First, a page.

Twitter Spaces on Android now allows users to create their own drop-in audio rooms – beating Clubhouse.
Clubhouse is still in its invite-only, iOS phase of development. Meanwhile, Twitter has been working overtime to expand its audio rooms called Spaces to Android. The feature rolled out to Android users earlier this month but without the ability to create rooms. At the time, Android users could only join rooms created by Twitter Spaces iOS users.
Now Twitter is giving Android users the ability to create their own Spaces. That brings the Twitter Spaces feature parity across both iOS and Android devices. Clicking the action button in the Twitter app will bring up a number of options. A new ‘Spaces’ button appears at the very top above ‘Gif’ and ‘Photos.’ Tapping on the ‘Spaces‘ button brings up a window to start your own space.
Clicking the blue button creates a public space that anyone can join. Spaces hosts can turn on/off their microphone, enable captions, turn on sound effects, and invite other people to the space via DM or link. The feature draws much inspiration from Clubhouse, which could still be a few months away from launching on Android.
Social media giants like Twitter, Facebook, and Instagram are constantly scouting the next-big thing. Drop-in audio chatrooms pioneered by Clubhouse during the pandemic have taken off. Twitter Spaces may have beaten Clubhouse to Android – but it’s not the only giant working on drop-in audio features.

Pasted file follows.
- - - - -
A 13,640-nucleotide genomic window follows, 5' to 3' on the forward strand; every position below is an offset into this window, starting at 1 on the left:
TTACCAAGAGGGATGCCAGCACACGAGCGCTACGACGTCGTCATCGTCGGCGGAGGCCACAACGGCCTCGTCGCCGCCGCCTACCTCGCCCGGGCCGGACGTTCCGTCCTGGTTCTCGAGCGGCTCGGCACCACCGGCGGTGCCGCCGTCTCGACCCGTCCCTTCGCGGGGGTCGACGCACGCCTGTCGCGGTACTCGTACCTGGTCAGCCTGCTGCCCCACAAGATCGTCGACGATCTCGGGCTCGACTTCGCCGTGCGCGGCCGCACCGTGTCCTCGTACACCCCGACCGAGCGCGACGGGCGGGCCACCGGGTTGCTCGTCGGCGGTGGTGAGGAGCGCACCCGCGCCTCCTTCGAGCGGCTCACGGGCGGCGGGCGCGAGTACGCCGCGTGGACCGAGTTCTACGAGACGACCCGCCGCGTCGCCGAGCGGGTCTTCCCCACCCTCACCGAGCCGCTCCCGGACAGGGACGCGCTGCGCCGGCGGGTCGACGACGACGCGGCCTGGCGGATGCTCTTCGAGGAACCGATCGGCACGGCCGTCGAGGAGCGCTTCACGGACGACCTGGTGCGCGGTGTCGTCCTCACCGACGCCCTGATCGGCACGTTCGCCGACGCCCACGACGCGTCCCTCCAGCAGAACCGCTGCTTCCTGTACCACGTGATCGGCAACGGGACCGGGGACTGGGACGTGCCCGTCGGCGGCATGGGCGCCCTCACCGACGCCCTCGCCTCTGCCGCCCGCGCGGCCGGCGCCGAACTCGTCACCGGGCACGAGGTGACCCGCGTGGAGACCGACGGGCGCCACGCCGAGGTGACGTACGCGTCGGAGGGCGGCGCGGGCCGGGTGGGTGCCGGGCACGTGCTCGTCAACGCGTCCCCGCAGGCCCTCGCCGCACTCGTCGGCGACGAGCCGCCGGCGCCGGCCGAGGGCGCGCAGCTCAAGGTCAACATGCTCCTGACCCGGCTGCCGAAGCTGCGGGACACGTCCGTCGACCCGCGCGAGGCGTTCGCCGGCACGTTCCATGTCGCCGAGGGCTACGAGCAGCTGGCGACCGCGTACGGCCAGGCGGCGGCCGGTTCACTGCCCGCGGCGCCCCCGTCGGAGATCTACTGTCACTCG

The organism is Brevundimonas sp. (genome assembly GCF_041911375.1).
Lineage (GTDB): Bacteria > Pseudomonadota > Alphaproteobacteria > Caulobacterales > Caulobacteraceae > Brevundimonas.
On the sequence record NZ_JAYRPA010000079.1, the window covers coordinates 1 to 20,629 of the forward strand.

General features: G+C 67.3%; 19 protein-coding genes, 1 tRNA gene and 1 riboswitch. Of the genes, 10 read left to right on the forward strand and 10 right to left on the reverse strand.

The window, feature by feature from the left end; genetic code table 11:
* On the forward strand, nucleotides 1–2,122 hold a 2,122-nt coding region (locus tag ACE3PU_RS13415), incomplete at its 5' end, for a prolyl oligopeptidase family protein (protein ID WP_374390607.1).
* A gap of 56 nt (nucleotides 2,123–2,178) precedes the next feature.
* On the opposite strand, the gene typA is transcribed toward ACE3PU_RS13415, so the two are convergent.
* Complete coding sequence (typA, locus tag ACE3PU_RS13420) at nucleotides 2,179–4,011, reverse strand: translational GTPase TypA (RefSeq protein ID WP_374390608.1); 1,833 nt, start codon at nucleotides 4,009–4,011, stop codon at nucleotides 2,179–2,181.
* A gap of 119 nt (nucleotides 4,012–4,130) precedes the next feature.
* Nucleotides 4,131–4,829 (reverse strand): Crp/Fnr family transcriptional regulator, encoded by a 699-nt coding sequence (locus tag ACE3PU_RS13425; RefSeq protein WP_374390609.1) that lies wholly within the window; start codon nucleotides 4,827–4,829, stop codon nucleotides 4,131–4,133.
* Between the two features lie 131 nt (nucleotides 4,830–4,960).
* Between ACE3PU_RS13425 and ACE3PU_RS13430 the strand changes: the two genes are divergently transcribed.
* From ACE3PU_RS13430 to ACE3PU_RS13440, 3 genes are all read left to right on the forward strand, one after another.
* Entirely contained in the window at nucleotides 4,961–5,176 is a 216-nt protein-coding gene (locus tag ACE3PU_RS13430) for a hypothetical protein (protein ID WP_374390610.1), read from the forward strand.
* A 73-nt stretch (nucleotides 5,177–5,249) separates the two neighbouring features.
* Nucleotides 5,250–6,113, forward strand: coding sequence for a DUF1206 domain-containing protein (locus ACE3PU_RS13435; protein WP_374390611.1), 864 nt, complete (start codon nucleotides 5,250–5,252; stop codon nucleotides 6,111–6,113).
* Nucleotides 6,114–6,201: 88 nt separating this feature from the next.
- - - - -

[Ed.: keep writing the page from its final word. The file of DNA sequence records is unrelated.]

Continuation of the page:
Clubhouse has been installed an estimated 5.5 million times, despite its iOS-only, invite-only nature. Facebook wants to capitalize on Clubhouse’s popularity before it reaches mass adoption, like TikTok. According to a New York Times report, “Facebook executives have ordered employees to create a similar product.”
Facebook wants to be the dominant way people engage with each other on the internet. Cloning products left and right is all the company has left at this point. Stories is a Snapchat clone, Reels is a TikTok clone, and whatever Facebook names its Clubhouse clone will serve the same purpose. But no matter how many times Facebook tries to capture lightning in a bottle – young people hate it.
Edison Research studies from 2017 to now show Facebook’s market share among the younger demographic is declining. Meanwhile, growth on TikTok, Twitter, and Snapchat continue. Copying new features like Clubhouse may help Twitter stay relevant, but it should be careful not to fall into the same trap Facebook has.